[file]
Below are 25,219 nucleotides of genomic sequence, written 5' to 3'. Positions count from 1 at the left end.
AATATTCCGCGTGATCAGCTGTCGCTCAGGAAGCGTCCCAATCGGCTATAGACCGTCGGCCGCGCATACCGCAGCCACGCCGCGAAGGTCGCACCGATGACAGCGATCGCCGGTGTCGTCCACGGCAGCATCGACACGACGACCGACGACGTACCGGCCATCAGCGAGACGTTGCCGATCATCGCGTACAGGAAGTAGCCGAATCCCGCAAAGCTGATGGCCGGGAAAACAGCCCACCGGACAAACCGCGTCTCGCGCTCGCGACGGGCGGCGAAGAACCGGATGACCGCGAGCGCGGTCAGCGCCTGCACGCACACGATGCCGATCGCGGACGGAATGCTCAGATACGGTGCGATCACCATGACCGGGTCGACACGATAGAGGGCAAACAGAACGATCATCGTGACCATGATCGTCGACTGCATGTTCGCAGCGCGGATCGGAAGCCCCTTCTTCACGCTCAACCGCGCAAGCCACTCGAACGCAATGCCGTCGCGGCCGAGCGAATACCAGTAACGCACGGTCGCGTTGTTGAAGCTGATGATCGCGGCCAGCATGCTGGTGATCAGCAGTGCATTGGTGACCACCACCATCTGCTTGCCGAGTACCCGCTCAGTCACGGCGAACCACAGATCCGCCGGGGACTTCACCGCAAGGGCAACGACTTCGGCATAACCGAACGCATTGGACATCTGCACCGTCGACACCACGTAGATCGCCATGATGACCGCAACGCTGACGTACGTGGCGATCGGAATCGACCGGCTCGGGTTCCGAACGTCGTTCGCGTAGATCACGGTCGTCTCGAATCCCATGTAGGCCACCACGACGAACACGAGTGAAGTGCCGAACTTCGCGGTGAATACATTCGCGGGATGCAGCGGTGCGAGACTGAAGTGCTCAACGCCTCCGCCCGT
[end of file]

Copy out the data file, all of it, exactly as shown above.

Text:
Below are 25,219 nucleotides of genomic sequence, written 5' to 3'. Positions count from 1 at the left end.
AATATTCCGCGTGATCAGCTGTCGCTCAGGAAGCGTCCCAATCGGCTATAGACCGTCGGCCGCGCATACCGCAGCCACGCCGCGAAGGTCGCACCGATGACAGCGATCGCCGGTGTCGTCCACGGCAGCATCGACACGACGACCGACGACGTACCGGCCATCAGCGAGACGTTGCCGATCATCGCGTACAGGAAGTAGCCGAATCCCGCAAAGCTGATGGCCGGGAAAACAGCCCACCGGACAAACCGCGTCTCGCGCTCGCGACGGGCGGCGAAGAACCGGATGACCGCGAGCGCGGTCAGCGCCTGCACGCACACGATGCCGATCGCGGACGGAATGCTCAGATACGGTGCGATCACCATGACCGGGTCGACACGATAGAGGGCAAACAGAACGATCATCGTGACCATGATCGTCGACTGCATGTTCGCAGCGCGGATCGGAAGCCCCTTCTTCACGCTCAACCGCGCAAGCCACTCGAACGCAATGCCGTCGCGGCCGAGCGAATACCAGTAACGCACGGTCGCGTTGTTGAAGCTGATGATCGCGGCCAGCATGCTGGTGATCAGCAGTGCATTGGTGACCACCACCATCTGCTTGCCGAGTACCCGCTCAGTCACGGCGAACCACAGATCCGCCGGGGACTTCACCGCAAGGGCAACGACTTCGGCATAACCGAACGCATTGGACATCTGCACCGTCGACACCACGTAGATCGCCATGATGACCGCAACGCTGACGTACGTGGCGATCGGAATCGACCGGCTCGGGTTCCGAACGTCGTTCGCGTAGATCACGGTCGTCTCGAATCCCATGTAGGCCACCACGACGAACACGAGTGAAGTGCCGAACTTCGCGGTGAATACATTCGCGGGATGCAGCGGTGCGAGACTGAAGTGCTCAACGCCTCCGCCCGT